If you’re new to business war gaming, the exciting news is that you’re not alone. War gaming is a human-based experiential tool that, through targeted role play, allows you to better understand your competitor’s mindset and pressure test your own strategies.

As Proactive Worldwide’s president and co-founder, David Kalinowski likes to say, “War gaming is an important strategic tool that a lot of companies aren’t using as they ought to.” And this is a crucial point to consider when executive decision-makers need every competitive advantage they can get to ensure their business strategies meet with success.

To put this scenario into perspective, imagine what would happen if a finish carpenter chose not to use a tape measure. Without the aid of a tape measure, pieces of raw materials like molding and baseboards would wind up being cut too short or too long. The result would be extra costs for more materials and labor — plus, an end product that’s far less likely to be as appealing as if the carpenter used the tape measure in the first place.

Simply put, by overlooking a useful tool, a finish carpenter could very well jeopardize present and future business opportunities. And by comparison, war gaming is a proven tool that, when used properly under the guidance of an experienced competitive intelligence — or CI — firm like Proactive Worldwide, creates simulated attacks and defenses that leave your people far more knowledgeable about their own capabilities and preparedness to successfully thwart competitors’ activities.

War Gaming: An Investment in Successful Business Strategy

With more than two decades of experience in CI and facilitating engaging war gaming workshops, Kalinowski has repeatedly seen how this strategic tool can have a huge ROI for organizations that want to thoroughly pressure test their business strategies before implementing them. If you’re interested, you’re encouraged to listen to his thoughts on war gaming firsthand in Proactive Worldwide’s new Business Intelligence podcast.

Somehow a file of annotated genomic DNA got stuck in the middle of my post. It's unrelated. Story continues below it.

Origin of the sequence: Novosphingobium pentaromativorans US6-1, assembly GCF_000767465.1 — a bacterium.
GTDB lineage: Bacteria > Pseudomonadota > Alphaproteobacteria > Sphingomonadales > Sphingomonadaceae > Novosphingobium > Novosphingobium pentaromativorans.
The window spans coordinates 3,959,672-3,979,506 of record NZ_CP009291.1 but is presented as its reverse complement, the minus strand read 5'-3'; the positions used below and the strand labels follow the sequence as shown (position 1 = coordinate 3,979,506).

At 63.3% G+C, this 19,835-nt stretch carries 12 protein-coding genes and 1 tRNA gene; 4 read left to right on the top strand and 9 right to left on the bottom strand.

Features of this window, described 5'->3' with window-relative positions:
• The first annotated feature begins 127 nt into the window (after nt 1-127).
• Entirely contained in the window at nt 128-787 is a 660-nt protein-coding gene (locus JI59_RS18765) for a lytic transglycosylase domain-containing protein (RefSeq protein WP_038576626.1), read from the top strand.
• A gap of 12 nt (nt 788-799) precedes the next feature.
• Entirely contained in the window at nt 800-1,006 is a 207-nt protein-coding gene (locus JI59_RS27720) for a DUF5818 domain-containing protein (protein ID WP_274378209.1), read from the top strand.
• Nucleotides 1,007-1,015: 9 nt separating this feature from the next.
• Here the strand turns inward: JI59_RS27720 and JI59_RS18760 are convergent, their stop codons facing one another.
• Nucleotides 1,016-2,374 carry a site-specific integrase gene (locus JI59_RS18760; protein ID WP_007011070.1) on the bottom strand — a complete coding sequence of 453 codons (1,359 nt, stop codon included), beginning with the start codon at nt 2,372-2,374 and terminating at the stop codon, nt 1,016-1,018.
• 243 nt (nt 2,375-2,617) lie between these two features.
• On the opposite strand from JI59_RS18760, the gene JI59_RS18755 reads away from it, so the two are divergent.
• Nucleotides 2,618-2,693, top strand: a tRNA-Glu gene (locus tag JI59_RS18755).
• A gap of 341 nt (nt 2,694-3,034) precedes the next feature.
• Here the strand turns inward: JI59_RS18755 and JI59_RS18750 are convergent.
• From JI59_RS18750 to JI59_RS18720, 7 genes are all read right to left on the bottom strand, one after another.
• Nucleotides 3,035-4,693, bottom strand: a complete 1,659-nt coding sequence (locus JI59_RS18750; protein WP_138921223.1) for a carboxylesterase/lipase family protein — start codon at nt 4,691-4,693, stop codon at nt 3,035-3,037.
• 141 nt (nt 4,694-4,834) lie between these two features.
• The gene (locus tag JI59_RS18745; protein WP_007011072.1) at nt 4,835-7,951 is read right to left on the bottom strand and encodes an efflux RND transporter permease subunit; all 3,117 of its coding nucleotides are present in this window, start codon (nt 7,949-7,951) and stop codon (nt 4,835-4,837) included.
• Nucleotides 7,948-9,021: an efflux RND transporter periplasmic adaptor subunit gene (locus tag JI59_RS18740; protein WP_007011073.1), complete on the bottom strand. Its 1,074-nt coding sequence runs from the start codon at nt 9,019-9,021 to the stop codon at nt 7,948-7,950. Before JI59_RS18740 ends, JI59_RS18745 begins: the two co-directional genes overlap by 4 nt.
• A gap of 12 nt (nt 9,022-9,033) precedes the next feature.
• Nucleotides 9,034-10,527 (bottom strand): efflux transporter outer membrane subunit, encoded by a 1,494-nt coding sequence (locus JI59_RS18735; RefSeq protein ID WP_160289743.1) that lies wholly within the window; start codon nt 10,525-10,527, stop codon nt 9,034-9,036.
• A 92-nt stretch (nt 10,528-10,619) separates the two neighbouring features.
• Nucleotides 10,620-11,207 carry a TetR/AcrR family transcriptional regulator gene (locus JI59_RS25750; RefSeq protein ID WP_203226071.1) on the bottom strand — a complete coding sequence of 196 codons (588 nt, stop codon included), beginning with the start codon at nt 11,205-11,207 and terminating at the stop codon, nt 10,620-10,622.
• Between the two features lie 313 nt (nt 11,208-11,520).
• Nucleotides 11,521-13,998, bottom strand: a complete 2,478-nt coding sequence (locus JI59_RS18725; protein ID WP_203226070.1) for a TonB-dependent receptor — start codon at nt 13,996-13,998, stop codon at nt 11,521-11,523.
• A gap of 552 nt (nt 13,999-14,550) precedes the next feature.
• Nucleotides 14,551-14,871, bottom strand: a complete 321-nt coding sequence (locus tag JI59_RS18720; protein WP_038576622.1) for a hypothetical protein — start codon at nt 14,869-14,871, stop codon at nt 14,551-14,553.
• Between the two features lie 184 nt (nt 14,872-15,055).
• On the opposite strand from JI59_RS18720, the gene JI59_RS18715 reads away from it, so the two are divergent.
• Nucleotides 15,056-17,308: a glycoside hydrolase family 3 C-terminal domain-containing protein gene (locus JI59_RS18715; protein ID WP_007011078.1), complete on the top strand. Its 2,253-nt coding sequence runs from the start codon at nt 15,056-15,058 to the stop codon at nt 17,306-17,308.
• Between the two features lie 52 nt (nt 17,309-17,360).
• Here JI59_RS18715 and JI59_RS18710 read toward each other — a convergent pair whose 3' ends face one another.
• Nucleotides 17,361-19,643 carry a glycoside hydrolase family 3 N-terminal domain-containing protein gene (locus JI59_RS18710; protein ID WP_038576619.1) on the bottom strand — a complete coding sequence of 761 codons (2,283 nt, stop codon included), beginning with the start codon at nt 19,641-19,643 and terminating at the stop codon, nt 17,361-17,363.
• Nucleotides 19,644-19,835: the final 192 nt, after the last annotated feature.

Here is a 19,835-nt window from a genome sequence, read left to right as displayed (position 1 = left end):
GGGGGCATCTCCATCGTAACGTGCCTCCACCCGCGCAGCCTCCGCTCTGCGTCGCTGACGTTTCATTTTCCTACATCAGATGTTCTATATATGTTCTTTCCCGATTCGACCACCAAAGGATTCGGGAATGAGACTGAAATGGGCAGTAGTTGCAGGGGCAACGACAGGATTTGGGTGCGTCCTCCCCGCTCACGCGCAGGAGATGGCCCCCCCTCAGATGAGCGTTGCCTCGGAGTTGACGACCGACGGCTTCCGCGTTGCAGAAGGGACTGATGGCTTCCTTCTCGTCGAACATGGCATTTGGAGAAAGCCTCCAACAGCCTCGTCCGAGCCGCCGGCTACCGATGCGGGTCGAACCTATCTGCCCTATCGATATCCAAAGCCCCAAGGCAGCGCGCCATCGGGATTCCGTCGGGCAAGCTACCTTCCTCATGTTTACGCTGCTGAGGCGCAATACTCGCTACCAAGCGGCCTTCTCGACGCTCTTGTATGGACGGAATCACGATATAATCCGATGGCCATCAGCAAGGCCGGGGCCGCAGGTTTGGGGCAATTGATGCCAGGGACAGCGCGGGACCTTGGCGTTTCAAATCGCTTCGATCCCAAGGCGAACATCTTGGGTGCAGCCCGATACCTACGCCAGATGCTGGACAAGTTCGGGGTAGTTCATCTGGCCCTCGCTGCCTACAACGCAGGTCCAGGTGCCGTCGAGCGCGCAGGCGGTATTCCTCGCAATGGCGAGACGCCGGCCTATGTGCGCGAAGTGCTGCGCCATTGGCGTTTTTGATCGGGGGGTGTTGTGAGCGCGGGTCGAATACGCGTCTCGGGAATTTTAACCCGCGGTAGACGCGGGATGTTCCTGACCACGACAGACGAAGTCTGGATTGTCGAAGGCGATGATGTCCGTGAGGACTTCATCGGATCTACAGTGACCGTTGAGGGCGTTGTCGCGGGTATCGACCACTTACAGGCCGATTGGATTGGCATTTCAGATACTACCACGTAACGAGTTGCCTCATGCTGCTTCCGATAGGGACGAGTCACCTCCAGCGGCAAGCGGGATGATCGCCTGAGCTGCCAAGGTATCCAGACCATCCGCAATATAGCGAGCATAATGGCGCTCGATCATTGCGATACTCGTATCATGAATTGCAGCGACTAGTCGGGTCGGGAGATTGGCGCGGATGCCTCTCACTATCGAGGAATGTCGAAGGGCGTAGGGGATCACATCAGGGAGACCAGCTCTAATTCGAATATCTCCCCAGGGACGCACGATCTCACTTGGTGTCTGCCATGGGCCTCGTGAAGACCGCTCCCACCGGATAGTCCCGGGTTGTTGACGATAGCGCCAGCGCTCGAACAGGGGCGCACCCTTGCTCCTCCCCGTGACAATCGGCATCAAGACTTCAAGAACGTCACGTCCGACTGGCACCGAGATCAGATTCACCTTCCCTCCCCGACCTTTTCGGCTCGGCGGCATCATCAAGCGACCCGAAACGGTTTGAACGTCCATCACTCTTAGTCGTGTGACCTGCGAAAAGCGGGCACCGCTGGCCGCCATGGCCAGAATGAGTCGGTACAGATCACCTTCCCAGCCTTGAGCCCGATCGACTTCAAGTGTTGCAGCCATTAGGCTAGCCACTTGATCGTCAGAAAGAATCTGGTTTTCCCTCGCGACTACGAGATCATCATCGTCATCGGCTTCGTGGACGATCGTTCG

In meeting the challenges of both strategic situations — like dealing with market disruptions and regulatory changes — and tactical situations — like product launches and new market entries — the investment in war gaming can be one of the most prudent business decisions you make. Here are just a few of its most important benefits:

  • Align leadership: War gaming helps business unit and functional leaders develop aligned strategies and prioritized actions to address the competitive landscape they’re facing.
  • Increase probability of success: By playing out competitors’ actions, strategies become more robust and more likely to meet with success.
  • Evaluate alternative strategies: To help neutralize threats and mitigate risks, alternative strategies can be identified and thoroughly evaluated.
  • Recognize opportunities: Otherwise hidden or unnoticed opportunities can be more readily discovered and exploited.
  • Bring cross-functional people together: When professionals from strategy, sales, operations and distribution — to name just a few — come together during war gaming, siloed knowledge and communication barriers are transcended.
  • Help successful strategy implementation: When it’s time to execute strategy, involving war game participants helps ensure better implementation, as those people feel more invested in the decision-making process.

To learn more about business war gaming broken down by industry for unparalleled strategic planning results, contact us today.

A Year in the Life of Strategic Planning: Create an Annual Strategic Planning Cycle that Supports Key Roles and Builds Up to a Strong Finish

The first article in our Strategic Planning series discusses how Competitive Intelligence can and should adapt depending on the type of strategic planning model your business employs. Our second piece focuses on constructive CI research queries that help your business target specific issues unique to your enterprise, thus gaining more insightful reporting relating to strategic goals.